The N.C. Supreme Court suspended District Court Judge William F. “Bill” Brooks of Wilkesboro from the bench without pay for 30 days on Friday for violating the N.C. Code of Judicial Conduct.
The court took this action after it and the N.C. Judicial Standards Commission found that Brooks violated the code by serving as executor of the estates of a couple not related to him and by not properly reporting nearly $90,000 he received for this.
The code prohibits judges from being executors for estates of non-family members. It requires that they disclose receiving more than $2,000 for activities beyond judicial functions in a Judicial Income Report and Statement of Economic Interest (SEI). They also must tell why it was received.
Brooks serves in the 23rd Judicial District counties of Wilkes, Ashe, Alleghany and Yadkin. He practiced law for about 30 years before Gov. Pat McCrory appointed him to fill a vacancy created when Judge Mitchell L. McLean died in September 2013. Brooks, a Republican, was elected to four-year terms in 2014 and 2018 and is up for reelection in 2022.
In January 2020, the commission filed a statement charging Brooks with violating the code of conduct. In his March 2020 response, Brooks admitting serving “as a personal representative for the estates of two former family friends, who were clients, not members of his family.” He admitted collecting fees for this and “inadvertently” not disclosing this as required.
The commission stated that on an SEI form for 2016, Brooks acknowledged that he understood failure to disclose required information is a Class I misdemeanor.
Attorneys for Brooks and the commission jointly filed a statement of facts in May 2020 saying that about 3 ½ years before Brooks was appointed a judge, he prepared wills for Robert and Mary Grace Crawford of North Wilkesboro. In each will, Brooks was named executor.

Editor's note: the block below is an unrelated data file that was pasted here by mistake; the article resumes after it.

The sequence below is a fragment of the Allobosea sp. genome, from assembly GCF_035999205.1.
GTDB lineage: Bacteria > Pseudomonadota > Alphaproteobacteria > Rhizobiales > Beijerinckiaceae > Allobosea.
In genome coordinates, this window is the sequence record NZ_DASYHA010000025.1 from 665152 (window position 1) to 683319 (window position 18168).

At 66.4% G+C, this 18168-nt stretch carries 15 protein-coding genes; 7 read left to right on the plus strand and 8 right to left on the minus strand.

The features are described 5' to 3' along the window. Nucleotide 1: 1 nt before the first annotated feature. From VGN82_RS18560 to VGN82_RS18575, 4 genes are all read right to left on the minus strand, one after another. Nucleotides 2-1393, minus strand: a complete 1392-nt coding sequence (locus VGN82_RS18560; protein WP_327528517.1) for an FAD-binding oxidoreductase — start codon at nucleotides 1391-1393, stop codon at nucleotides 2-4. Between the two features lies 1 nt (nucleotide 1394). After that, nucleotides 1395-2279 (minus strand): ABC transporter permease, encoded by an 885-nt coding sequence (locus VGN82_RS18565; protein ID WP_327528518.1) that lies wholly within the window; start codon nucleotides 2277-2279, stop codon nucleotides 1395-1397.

The statement said Brooks “had known the Crawfords for many years and considered them to be like family, but acknowledges he was not related to them by blood or marriage.”
The statement said Brooks received a copy of the Code of Judicial Conduct and ethics training during Orientation for New District Court Judges in early December 2013.
Brooks received a $2,550 commission for being executor for the estate of Robert Crawford, who died in early March 2014. He received $85,320 for being executor for the Mary Grace Crawford estate after she died in late November 2014. He handled filings for these estates with the Wilkes Clerk of Superior Court until both were closed in 2017.
The statement said Brooks “knew or should have known” that he was required to report the extra-judicial income he received for serving as executor for the Crawford estates.
In a hearing before the commission on Sept. 11, 2020, Brooks made a statement in which he accepted responsibility for his actions, acknowledged that they were wrong and apologized for them. He also said, “I just did not realize for whatever reason that this could not be done.”
When called Friday afternoon, Brooks asked that his attorney, David B. Freedman of Winston-Salem, be contacted for comments on his behalf.
Freedman said by phone Friday evening, “Judge Brooks intended no harm. He should have been more aware and is very sorry for what he did.”
Freedman added, “Judge Brooks is thankful to have been elected by the people of Wilkes, Ashe, Alleghany and Yadkin counties and he appreciates being able to continue serving them.”
As mitigating factors, the commission found that Brooks cooperated, admitted error and showed remorse. The commission also noted that the misconduct at issue appears to be a single event and not recurring.
The commission said the large amount of extra-judicial income Brooks received and that it came from activity expressly prohibited in the code of conduct made his failure to disclose it particularly egregious.
The commission recommended that Brooks be censured by the Supreme Court. By censuring a judge, the Supreme Court finds that a judge willfully engaged in misconduct prejudicial to the administration of justice that brings the judicial office into disrepute.
The Supreme Court found that justification for censuring Brooks existed and adopted the commission’s findings of fact without exception, but added that harsher consequences were appropriate and ordered a 30-day suspension without pay.